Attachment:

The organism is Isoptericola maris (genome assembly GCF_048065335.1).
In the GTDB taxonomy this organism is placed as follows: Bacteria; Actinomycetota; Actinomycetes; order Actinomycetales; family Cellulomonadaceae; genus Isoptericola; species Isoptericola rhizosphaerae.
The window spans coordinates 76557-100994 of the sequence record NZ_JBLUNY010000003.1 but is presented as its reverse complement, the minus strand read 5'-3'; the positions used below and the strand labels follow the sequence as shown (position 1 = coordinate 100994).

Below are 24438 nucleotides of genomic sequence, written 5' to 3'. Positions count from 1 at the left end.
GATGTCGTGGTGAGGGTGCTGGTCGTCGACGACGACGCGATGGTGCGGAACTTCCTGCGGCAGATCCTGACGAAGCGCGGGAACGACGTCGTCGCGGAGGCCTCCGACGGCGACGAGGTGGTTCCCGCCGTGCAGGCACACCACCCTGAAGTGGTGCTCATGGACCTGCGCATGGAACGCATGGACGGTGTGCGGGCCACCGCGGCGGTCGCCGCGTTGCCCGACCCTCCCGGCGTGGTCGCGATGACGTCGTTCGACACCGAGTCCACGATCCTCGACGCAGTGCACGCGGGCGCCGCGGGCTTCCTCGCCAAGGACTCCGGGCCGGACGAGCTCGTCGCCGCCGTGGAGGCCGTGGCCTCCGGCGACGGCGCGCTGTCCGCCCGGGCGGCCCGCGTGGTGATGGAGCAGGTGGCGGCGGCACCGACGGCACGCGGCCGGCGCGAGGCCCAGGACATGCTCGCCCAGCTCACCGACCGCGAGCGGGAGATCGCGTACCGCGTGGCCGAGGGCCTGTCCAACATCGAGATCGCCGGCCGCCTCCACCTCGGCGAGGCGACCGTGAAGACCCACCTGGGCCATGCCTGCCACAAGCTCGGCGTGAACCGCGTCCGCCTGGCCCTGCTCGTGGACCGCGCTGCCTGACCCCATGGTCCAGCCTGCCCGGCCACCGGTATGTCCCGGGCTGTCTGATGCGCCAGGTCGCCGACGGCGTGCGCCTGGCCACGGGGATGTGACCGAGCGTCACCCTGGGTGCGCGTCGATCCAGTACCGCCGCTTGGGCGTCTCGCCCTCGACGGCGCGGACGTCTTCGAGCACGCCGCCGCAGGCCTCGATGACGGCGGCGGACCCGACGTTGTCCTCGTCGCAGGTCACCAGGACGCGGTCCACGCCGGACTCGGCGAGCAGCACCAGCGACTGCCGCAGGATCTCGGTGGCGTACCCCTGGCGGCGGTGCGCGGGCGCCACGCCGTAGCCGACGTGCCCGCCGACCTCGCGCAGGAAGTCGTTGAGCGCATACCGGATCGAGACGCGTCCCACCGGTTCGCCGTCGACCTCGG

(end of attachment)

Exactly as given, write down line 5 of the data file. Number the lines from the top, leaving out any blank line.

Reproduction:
GATGTCGTGGTGAGGGTGCTGGTCGTCGACGACGACGCGATGGTGCGGAACTTCCTGCGGCAGATCCTGACGAAGCGCGGGAACGACGTCGTCGCGGAGGCCTCCGACGGCGACGAGGTGGTTCCCGCCGTGCAGGCACACCACCCTGAAGTGGTGCTCATGGACCTGCGCATGGAACGCATGGACGGTGTGCGGGCCACCGCGGCGGTCGCCGCGTTGCCCGACCCTCCCGGCGTGGTCGCGATGACGTCGTTCGACACCGAGTCCACGATCCTCGACGCAGTGCACGCGGGCGCCGCGGGCTTCCTCGCCAAGGACTCCGGGCCGGACGAGCTCGTCGCCGCCGTGGAGGCCGTGGCCTCCGGCGACGGCGCGCTGTCCGCCCGGGCGGCCCGCGTGGTGATGGAGCAGGTGGCGGCGGCACCGACGGCACGCGGCCGGCGCGAGGCCCAGGACATGCTCGCCCAGCTCACCGACCGCGAGCGGGAGATCGCGTACCGCGTGGCCGAGGGCCTGTCCAACATCGAGATCGCCGGCCGCCTCCACCTCGGCGAGGCGACCGTGAAGACCCACCTGGGCCATGCCTGCCACAAGCTCGGCGTGAACCGCGTCCGCCTGGCCCTGCTCGTGGACCGCGCTGCCTGACCCCATGGTCCAGCCTGCCCGGCCACCGGTATGTCCCGGGCTGTCTGATGCGCCAGGTCGCCGACGGCGTGCGCCTGGCCACGGGGATGTGACCGAGCGTCACCCTGGGTGCGCGTCGATCCAGTACCGCCGCTTGGGCGTCTCGCCCTCGACGGCGCGGACGTCTTCGAGCACGCCGCCGCAGGCCTCGATGACGGCGGCGGACCCGACGTTGTCCTCGTCGCAGGTCACCAGGACGCGGTCCACGCCGGACTCGGCGAGCAGCACCAGCGACTGCCGCAGGATCTCGGTGGCGTACCCCTGGCGGCGGTGCGCGGGCGCCACGCCGTAGCCGACGTGCCCGCCGACCTCGCGCAGGAAGTCGTTGAGCGCATACCGGATCGAGACGCGTCCCACCGGTTCGCCGTCGACCTCGG